Mitigating damage precursors to improve the laser resistance of ion beam sputtered antireflective coatings
International Conference on Space Optics (ICSO)
29. März - 02. April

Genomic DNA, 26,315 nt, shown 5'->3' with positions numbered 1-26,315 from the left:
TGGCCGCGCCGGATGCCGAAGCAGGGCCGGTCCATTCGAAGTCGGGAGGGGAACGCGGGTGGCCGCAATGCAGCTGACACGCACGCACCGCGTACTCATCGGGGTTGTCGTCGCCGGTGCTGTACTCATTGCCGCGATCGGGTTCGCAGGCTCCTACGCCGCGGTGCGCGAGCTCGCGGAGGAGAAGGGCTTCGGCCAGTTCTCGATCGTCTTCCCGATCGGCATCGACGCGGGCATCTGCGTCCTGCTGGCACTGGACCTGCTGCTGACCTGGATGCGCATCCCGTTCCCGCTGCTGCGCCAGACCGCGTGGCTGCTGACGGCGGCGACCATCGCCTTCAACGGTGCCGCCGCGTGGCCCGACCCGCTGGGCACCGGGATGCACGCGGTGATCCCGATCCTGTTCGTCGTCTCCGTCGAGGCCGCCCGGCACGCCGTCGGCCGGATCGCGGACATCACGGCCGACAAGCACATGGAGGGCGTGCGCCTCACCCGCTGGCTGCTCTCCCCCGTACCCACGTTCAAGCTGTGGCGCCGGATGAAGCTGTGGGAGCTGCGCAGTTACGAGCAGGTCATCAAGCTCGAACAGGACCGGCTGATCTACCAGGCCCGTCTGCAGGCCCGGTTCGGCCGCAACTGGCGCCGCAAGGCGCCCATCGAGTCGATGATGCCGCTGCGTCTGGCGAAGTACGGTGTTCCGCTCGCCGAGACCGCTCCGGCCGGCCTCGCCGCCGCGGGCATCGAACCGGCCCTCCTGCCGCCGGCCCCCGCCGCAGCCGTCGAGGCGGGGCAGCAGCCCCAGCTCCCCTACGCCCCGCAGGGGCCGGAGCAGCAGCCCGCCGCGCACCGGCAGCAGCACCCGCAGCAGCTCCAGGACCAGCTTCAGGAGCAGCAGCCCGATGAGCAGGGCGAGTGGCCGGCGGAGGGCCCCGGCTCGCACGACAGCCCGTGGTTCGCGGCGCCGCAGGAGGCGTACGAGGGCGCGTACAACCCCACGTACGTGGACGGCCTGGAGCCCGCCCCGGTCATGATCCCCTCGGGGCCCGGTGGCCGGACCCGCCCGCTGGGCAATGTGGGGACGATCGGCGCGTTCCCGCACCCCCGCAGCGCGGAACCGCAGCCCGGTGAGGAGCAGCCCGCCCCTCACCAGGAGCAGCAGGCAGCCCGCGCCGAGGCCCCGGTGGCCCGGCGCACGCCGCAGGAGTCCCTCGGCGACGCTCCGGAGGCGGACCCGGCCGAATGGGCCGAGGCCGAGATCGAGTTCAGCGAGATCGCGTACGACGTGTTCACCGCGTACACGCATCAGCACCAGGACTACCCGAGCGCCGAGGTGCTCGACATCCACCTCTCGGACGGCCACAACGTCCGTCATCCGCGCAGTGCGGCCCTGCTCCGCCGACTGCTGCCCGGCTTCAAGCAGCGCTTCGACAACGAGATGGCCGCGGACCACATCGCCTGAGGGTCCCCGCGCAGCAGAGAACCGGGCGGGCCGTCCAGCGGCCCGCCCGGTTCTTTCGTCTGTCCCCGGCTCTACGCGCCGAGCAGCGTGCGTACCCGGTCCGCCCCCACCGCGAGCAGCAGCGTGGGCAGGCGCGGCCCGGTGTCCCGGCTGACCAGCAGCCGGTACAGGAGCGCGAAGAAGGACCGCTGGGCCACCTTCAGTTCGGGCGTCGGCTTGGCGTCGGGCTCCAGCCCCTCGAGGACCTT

Satellite missions to study the atmosphere are becoming increasingly important due to the climate change. The Aeolus satellite for example provides much needed information to improve weather forecasting as part of ESA’s Earth Explorer missions. One key part of the payload is the high power ultraviolet laser system. A major risk for the success of this space mission is the combination of laser induced contamination and damage resistance of the ultraviolet coatings within the laser system. Damage precursors located in the dielectric coating are heated by the intense laser beam and possibly initiating film damage. In order to increase the sensitivity and accuracy of future space-based LIDAR systems, higher pulse energies of the transmitter require improved optical components in order to avoid both damage and contamination growth due to the intense laser radiation. Within the scope of the work presented here, sets of improved optics were manufactured and tested using several defect mitigation strategies during layer deposition of an ion beam sputtered antireflection coating for 355 nm. The first approach to avoid the damage precursors in the film is based on a secondary ion source. The goal is to remove the particles that settle on the surface of the growing film. In addition, this resputtering process can be used to reduce stoichiometric defects in the growing coating material. This was achieved by integrating a radio frequency pumped ion source into the coating system pointing towards the substrates. A second strategy is to avoid the damage precursors in the ultraviolet wavelength range by laser conditioning of the thin films. A laser beam at application wavelength (in this case 355nm) scans the deposited layer on the sample during deposition still in vacuum. The aim is to evaporate precursors near the surface before they are being covered by the layer system with an application oriented energy density, wavelength, and pulse duration. Resulting irregularities will be compensated by the growth of the remaining layers. Significant improvements were achieved during layer growth as the test coatings were applied to super-polished fused silica substrates. In order to demonstrate the enhancements in laser induced damage resistance, the samples were raster scanned at an energy density of 25 J/cm2. Dark field microscopy was used to identify the laser-induced damage of the antireflection coatings. The improvement in the susceptibility level to laser induced contamination was also investigated. The results were then compared with optics that had not undergone any defect mitigation treatment. This work has been carried under the ESA contract AO 1-8683/16/NL/BJ activity with name “Particle mitigation in high power laser optics”.